The Phantom of the Open
Feel-good golf biopic dramedy has smoking, strong language.
The Phantom of the Open
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A Lot or a Little?
The parents' guide to what's in this movie.
What Parents Need to Know
Parents need to know that The Phantom of the Open is an uplifting British dramedy based on a true story. It has plenty of positive messages along with some salty language and smoking. Starring Mark Rylance as Maurice Flitcroft -- dubbed "the world's worst golfer" after he tricked his way into playing at the 1976 British Open -- the movie celebrates the idea of never giving up on your dreams. Flitcroft is an opportunist with grand ideas. But his approach to life is inspirational, and he has plenty of wise words along the way, such as "practice is the route to perfection" and "mistakes are a chance to learn." Flitcroft's family are, on the whole, supportive of his endeavors, especially wife Jean (Sally Hawkins). But he does come into conflict with his eldest son. Flitcroft and others smoke regularly, and there's some drinking. While it's not frequently to excess, in one scene a character appears to have driven home while under the influence. Strong language includes some use of "f---ing" and "s--t." But these points aside, this is a heartwarming film for teens and up.
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What's the Story?
THE PHANTOM OF THE OPEN tells the true story of Maurice Flitcroft (Mark Rylance), a man who dreamed of fame and fortune. After stumbling across a golf tournament on his TV, he decided to become a professional golfer -- despite never having played the game -- and entered the 1976 British Open golf championship.
Is It Any Good?
With its stranger-than-fiction plot, this British comedy oozes a feel-good factor that will leave audiences feeling warm in its glow. Directed by Craig Roberts, The Phantom of the Open is a classic underdog story. The fact that it's true only makes it all the more remarkable and will have you reaching for the internet to find out if it really did happen. We'll save you some clicks ... it did. Maurice Flitcroft's appearance at the 1976 British Open has gone down in golfing history and earned the shipyard crane operator the nickname, "the world's worst golfer" -- a moniker the man himself objected to. As you might expect, a story as bizarre as this has plenty of laughs. However, it's also a tale about chasing your dreams, no matter how far-fetched they might be.
It would be easy for Flitcroft to be a figure of fun. But his delusions of grandeur are never played for cheap laughs, which is a credit to both the writing, directing, and Rylance's excellent performance. Rylance takes center stage, but he is matched by an equally noteworthy Sally Hawkins, who plays Flitcroft's wife, Jean. Meanwhile Rhys Ifans has fun playing the stuffy organizer of the golfing tournament and Flitcroft's adversary. As for Roberts, having made a name of himself in front of the camera in the likes of the sweet Submarine, he is proving himself to be a young director more than capable of handling a feature-length film with an A-star cast. Even if golf is not your thing, this is a heartwarming, inspirational film that is well worth taking a swing at.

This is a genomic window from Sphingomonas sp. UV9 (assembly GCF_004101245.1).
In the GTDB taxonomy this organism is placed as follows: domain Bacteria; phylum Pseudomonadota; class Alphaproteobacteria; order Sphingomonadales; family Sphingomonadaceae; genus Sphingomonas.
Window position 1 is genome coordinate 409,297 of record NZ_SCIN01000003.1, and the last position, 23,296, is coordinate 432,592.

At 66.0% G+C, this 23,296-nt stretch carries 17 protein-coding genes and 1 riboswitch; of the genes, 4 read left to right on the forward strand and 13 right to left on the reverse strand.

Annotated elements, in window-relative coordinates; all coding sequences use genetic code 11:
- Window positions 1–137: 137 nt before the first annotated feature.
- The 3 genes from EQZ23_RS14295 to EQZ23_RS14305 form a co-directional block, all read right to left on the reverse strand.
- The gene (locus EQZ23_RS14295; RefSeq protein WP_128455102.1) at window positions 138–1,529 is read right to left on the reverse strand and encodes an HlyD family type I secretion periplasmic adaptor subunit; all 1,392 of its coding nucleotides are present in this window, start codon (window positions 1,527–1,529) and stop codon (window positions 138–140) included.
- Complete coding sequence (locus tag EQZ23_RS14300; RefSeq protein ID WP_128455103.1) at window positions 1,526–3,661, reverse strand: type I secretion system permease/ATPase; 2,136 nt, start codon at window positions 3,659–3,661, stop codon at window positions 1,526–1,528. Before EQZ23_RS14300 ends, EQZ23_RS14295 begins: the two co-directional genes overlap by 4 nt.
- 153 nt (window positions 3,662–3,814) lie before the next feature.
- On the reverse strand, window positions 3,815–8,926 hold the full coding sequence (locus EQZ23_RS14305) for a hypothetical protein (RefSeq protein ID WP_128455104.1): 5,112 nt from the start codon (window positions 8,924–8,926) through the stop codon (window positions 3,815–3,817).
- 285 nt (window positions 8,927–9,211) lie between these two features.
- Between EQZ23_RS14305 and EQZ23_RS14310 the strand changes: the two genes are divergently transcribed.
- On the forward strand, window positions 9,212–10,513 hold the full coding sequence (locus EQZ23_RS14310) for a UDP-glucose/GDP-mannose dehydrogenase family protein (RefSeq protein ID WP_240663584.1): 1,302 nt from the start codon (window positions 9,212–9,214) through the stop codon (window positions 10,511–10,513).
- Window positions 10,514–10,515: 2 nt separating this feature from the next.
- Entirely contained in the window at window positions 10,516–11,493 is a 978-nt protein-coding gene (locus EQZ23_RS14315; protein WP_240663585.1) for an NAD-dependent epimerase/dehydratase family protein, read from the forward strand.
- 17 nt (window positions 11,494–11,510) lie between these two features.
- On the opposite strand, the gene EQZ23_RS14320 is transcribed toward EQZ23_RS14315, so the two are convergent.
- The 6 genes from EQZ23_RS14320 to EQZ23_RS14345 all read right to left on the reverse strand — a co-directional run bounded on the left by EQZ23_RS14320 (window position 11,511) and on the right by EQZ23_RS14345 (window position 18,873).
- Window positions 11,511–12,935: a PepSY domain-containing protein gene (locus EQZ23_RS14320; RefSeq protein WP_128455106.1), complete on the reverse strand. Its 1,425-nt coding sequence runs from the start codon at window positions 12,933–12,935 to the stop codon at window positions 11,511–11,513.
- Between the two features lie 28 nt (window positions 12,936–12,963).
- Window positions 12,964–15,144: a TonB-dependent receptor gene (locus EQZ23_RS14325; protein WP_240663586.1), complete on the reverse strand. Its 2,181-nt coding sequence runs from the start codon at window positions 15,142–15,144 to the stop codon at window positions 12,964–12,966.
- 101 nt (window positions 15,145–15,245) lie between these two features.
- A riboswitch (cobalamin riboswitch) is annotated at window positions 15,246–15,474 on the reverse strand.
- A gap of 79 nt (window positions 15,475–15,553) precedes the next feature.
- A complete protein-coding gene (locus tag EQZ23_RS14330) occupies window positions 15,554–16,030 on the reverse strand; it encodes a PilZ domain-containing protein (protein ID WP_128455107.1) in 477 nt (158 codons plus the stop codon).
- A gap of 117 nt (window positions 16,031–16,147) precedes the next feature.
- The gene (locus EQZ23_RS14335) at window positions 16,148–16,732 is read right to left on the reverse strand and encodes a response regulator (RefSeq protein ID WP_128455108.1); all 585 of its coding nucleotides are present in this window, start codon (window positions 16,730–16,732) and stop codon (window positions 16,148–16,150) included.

Talk to Your Kids About ...
Families can talk about the character of Maurice Flitcroft in The Phantom of the Open. Would you describe him as a positive role model? Why, or why not? What character strengths did he display? Can you think of a time in your own life when you've shown these traits?
Talk about some of the language used. Did it seem necessary or excessive? What did it contribute to the movie?
A number of characters are shown smoking in the film. What are the dangers of smoking? How have attitudes to smoking changed since when the movie was set?
The movie is based on a true story. What other films have you seen that were about real events?
- In theaters: June 3, 2022
- On DVD or streaming: July 8, 2022
- Cast: Mark Rylance, Sally Hawkins, Rhys Ifans
- Director: Craig Roberts
- Studio: Sony Pictures Classics
- Genre: Comedy
- Topics: Sports and Martial Arts
- Character Strengths: Curiosity, Perseverance
- Run time: 106 minutes
- MPAA rating: PG-13
- MPAA explanation: some strong language and smoking
- Award: Common Sense Selection
- Last updated: March 14, 2023
Our Editors Recommend
Feel-good British dramedy has language, smoking, racism.
Sweary but warm tale of singing fishermen is one to catch.
Charming, feel-good flick. Not much kid appeal.
For kids who love true stories
Common Sense Media's unbiased ratings are created by expert reviewers and aren't influenced by the product's creators or by any of our funders, affiliates, or partners.See how we rate